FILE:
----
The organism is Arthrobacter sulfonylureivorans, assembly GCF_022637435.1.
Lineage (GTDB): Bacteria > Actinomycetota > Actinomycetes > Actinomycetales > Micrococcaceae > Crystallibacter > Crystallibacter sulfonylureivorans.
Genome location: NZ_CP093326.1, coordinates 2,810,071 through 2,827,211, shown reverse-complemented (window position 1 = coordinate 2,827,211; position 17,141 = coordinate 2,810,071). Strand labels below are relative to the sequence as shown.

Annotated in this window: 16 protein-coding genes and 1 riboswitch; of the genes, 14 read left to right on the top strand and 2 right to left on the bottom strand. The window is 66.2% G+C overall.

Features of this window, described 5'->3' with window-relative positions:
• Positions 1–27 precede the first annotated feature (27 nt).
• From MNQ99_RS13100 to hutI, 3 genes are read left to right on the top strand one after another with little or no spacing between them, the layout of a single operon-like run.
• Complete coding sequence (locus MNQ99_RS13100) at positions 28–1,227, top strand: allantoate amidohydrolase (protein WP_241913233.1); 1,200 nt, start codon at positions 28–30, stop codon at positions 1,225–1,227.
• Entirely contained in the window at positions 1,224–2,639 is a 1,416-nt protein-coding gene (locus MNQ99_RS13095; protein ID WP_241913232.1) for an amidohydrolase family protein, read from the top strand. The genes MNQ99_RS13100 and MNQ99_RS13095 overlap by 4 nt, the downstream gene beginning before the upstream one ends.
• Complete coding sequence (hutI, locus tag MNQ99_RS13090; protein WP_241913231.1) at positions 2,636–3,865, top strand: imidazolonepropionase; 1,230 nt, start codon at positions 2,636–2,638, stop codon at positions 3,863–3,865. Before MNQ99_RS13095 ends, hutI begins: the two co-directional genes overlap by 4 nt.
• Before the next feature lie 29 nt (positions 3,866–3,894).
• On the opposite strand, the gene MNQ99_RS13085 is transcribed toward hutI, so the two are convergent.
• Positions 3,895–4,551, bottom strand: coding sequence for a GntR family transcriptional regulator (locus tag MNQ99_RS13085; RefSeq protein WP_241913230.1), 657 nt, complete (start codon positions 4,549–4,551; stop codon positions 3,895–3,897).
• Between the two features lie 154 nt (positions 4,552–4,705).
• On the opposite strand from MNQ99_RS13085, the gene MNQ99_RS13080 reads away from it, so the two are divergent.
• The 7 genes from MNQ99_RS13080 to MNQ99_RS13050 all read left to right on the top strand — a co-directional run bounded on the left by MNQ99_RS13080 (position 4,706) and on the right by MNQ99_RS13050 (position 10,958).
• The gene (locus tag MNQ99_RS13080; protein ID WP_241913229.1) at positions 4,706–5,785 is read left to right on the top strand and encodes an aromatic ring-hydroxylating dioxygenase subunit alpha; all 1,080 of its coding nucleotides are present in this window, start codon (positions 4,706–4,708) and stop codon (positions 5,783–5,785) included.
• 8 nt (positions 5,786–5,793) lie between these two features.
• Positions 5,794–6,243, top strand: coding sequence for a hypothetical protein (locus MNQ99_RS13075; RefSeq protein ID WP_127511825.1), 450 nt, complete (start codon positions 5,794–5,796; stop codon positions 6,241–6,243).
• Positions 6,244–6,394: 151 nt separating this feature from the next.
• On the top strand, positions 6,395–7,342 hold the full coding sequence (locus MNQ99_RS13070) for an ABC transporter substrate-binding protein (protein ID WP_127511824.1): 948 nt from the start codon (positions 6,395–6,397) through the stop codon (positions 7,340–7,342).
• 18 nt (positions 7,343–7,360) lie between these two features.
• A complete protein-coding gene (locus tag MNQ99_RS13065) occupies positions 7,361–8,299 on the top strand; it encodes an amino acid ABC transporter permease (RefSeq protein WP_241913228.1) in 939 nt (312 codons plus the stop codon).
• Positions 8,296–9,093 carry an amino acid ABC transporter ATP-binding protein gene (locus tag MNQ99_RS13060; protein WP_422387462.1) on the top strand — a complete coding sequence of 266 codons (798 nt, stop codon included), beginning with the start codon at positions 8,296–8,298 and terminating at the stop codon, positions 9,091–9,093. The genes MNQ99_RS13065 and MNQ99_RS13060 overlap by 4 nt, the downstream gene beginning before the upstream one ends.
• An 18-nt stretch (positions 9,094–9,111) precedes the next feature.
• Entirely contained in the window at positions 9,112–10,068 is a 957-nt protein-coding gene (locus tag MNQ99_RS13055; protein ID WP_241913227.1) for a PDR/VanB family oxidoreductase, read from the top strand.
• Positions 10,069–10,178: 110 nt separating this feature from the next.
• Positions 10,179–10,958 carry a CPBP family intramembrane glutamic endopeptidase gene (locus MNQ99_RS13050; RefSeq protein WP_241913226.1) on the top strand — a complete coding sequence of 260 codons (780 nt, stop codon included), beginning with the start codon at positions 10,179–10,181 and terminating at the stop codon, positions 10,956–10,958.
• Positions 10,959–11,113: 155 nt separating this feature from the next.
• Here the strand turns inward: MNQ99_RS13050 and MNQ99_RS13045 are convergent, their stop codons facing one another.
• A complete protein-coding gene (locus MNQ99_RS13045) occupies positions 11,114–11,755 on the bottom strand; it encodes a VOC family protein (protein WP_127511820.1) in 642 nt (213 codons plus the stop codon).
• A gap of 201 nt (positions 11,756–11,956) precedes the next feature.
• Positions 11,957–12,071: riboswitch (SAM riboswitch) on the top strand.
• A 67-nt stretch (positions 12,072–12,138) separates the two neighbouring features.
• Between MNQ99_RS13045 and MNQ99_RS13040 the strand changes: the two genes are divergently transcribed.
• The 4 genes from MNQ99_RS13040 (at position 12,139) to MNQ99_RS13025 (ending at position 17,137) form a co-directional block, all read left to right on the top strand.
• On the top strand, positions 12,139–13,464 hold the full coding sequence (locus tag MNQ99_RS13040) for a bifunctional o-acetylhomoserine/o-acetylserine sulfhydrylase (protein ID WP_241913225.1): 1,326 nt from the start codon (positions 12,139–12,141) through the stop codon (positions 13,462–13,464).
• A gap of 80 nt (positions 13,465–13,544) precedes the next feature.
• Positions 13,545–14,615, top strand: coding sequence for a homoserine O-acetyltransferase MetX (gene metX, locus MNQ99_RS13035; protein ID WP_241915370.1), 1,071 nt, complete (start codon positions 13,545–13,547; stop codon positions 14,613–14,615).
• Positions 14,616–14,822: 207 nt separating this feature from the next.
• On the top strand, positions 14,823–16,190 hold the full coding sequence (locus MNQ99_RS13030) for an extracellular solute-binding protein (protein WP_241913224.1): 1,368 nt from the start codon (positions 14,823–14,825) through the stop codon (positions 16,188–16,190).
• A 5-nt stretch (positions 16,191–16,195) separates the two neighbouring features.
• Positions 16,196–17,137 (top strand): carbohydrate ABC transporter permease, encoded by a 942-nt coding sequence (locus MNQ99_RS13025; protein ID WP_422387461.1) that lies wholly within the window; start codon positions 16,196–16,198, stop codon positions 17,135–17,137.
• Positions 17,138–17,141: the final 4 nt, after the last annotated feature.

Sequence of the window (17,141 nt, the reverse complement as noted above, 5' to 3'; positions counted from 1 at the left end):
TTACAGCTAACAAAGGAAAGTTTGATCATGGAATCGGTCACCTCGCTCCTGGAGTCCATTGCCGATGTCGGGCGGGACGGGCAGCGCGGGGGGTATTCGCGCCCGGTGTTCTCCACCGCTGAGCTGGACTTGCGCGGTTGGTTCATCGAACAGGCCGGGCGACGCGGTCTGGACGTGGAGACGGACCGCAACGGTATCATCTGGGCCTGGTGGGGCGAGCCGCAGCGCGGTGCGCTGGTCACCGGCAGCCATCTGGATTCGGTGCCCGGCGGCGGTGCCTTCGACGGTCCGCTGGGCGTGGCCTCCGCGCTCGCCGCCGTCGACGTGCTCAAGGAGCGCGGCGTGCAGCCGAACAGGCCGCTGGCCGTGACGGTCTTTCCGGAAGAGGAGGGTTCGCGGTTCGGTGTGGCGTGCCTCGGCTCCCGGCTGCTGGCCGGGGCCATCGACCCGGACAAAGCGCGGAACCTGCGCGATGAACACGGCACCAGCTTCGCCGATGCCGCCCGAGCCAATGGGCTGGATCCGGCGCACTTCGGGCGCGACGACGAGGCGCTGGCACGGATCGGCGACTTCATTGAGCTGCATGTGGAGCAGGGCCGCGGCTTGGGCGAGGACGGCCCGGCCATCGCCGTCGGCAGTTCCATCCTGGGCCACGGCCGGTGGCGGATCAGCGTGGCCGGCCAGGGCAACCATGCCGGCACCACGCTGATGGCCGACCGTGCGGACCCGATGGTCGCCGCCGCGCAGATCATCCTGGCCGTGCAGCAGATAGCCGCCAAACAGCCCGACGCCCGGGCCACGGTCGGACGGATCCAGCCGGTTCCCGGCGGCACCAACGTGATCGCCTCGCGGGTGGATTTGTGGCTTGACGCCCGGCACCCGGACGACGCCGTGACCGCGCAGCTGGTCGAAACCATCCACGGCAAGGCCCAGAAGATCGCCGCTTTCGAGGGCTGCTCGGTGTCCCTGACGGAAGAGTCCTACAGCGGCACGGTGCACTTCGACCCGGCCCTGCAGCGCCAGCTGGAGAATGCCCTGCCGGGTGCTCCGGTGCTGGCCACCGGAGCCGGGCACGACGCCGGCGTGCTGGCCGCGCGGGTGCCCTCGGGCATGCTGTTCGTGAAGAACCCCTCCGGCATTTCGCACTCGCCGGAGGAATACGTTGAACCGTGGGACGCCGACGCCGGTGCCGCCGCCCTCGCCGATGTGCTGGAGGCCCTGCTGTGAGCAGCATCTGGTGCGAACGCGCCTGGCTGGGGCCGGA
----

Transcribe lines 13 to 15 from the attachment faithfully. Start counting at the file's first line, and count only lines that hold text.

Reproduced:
• Positions 3,895–4,551, bottom strand: coding sequence for a GntR family transcriptional regulator (locus tag MNQ99_RS13085; RefSeq protein WP_241913230.1), 657 nt, complete (start codon positions 4,549–4,551; stop codon positions 3,895–3,897).
• Between the two features lie 154 nt (positions 4,552–4,705).
• On the opposite strand from MNQ99_RS13085, the gene MNQ99_RS13080 reads away from it, so the two are divergent.